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Bad Autocad


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I've been seeing increase talk of people using autoCAD for the design of guitar bodies and I just thought that I'd post this for teh peoplr who are looking into using it.

I've been doing quite a few guitar drawings recently (I'm doing 4 at the minute, all for different styles of axe) and I've been doing them on CAD. It's been quite a big job taking up quite a few evenings when I should have been drinking beer in front of the football.

This is just a little warning to people who would like to start using AutoCAD for body design: IN MY OPINION, IT'S JUST NOT WORTH IT! Fair enough if you want to learn CAD and are combining that with the guitar, but a pencil and paper is far faster and more creative. While I've been doing the drawings, I have been paying special attention to the resonator drawing as this is going to be the basis of my special project (which is moving on very nicely in the background). Due to some of the funky materials that I intend to use, I was looking at the design of the area where the cone and soundwell are in the hope of changing the design to suit. I started off using CAD, forgetting my own advice and I was fiddling for ages.

Once it had thouroughly p**sed me off, I grabed my pencil and paper (and a beer) and started to sketch. After about half an hour, I had the design right. Then it was easy to do the detailed design in CAD.

The morral to the story is that CAD is good is for a final draft of drawings but for every else a pencil and paper is by far better. You shouldn't start using the CAD until the design is clear and you're sorting the little details out. I use CAD for the majority of the week while I'm in the office and although the application is very different, the method is still the same.

This is of course only my opinion and some people will probably think different. But you can hold far more information on a pad of paper than you can in your head, so get sketching.

Kaj

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+1

I have zero CAD experience, minimal photoshop/illustrator skills, but the act of drawing things out full-size gives me a much, much better feel for the instrument I'm designing. A selection of pencils, a sharpener, an eraser, large roll of good quality paper, a couple of rulers, and a flat surface to work on. That's all you really need. And work full size, or you'll never quite get a proper feel for what you're doing.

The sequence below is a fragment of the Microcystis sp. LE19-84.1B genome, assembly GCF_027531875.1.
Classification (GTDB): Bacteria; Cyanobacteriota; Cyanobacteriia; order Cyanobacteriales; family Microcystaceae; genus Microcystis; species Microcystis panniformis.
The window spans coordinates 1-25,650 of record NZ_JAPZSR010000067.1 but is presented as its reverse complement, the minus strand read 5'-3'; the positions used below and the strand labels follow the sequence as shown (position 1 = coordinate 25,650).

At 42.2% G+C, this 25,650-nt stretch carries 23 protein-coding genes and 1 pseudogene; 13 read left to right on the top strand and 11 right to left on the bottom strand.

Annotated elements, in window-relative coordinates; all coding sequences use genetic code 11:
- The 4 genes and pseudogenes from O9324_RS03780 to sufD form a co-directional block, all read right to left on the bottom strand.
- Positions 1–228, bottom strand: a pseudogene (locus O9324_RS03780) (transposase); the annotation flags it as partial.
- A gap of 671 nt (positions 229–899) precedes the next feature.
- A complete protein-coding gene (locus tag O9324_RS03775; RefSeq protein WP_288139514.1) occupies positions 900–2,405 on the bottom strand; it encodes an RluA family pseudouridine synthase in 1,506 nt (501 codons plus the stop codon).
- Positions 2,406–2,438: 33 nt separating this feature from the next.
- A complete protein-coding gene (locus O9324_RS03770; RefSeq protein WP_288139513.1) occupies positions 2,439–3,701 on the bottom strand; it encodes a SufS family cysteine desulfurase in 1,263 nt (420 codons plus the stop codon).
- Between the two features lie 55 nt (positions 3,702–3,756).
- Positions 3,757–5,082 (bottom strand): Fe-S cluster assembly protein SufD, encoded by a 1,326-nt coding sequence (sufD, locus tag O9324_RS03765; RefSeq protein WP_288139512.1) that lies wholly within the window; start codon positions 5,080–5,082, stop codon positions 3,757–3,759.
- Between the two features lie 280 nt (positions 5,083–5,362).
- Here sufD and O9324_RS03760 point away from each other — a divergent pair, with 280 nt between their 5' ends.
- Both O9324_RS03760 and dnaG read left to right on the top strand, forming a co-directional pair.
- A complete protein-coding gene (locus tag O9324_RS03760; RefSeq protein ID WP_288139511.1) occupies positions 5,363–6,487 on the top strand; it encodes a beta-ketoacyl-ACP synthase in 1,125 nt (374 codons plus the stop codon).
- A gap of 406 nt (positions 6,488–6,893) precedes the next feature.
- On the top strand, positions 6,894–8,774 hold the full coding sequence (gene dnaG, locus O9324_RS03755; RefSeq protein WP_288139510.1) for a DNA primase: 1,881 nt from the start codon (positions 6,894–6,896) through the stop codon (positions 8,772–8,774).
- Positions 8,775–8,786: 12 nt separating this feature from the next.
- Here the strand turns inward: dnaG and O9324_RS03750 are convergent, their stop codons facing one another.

You're going to be shaping bodies with your hands anyway, and getting a feel for proportions is much easier when your hand is drawing said proportions directly, and you can see the full-sized result yourself, clearly. If you want symmetry, fold down the centerline and cut it out. I tend to draw something out in full, fiddle until I think it looks right, cut out the shape (a pair of scissors can do a killer job of smoothing out transitions), stick it to a wall somewhere, and stare at it until parts of it start bugging me, which is invariably the case. I take notes on the cutout itself (arrows, 'tighter waist', 'wider here', whatever), then take it down, trace it on a new sheet, make changes, and repeat the process.

I pretty much never, ever go with the first incarnation of a design. It may look fantastic, perfect when you've just finished it, but 99% of the time there will be some minor niggle I'll want adjusted. Heck, I even want to make some slight adjustments to the more or less 'final' designs I've got for extreme and quasi-symmetrical doublecuts. They're almost there, but still not quite. Or maybe my tastes have shifted, who knows?

My final 'CAD' drafts, however, are master templates. Because I'm too lazy to bother learning CAD, and I don't see how it would be beneficial to me, personally.

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Mattia, it took me all of one evening (well, a couple of hours) to learn pretty much all I need to know about Autocad to be up and running...from the little I know about you, I'm sure you'd have no problem learning it.

And Tonemonkey, you ever hear of a laptop? I do things like this in front of the TV! (Though for me it's more like Survivor than sports! ). Well, hell, I do most of my work in front of the tv or listening to the radio, lets me feel like I'm not working.

For the rest, I think it depends on the individual and what they're comfortable with. If you know Autocad well, there's no reason why you couldn't work as automatically with that as you do with a pencil.

Since I can't draw a straight line, Autocad works great for me.

Of course, you're talking to a guy who still types the first drafts of his novels on an old manual typewriter, so I understand exactly what you're saying. There's something about not being plugged in that makes it easier to create.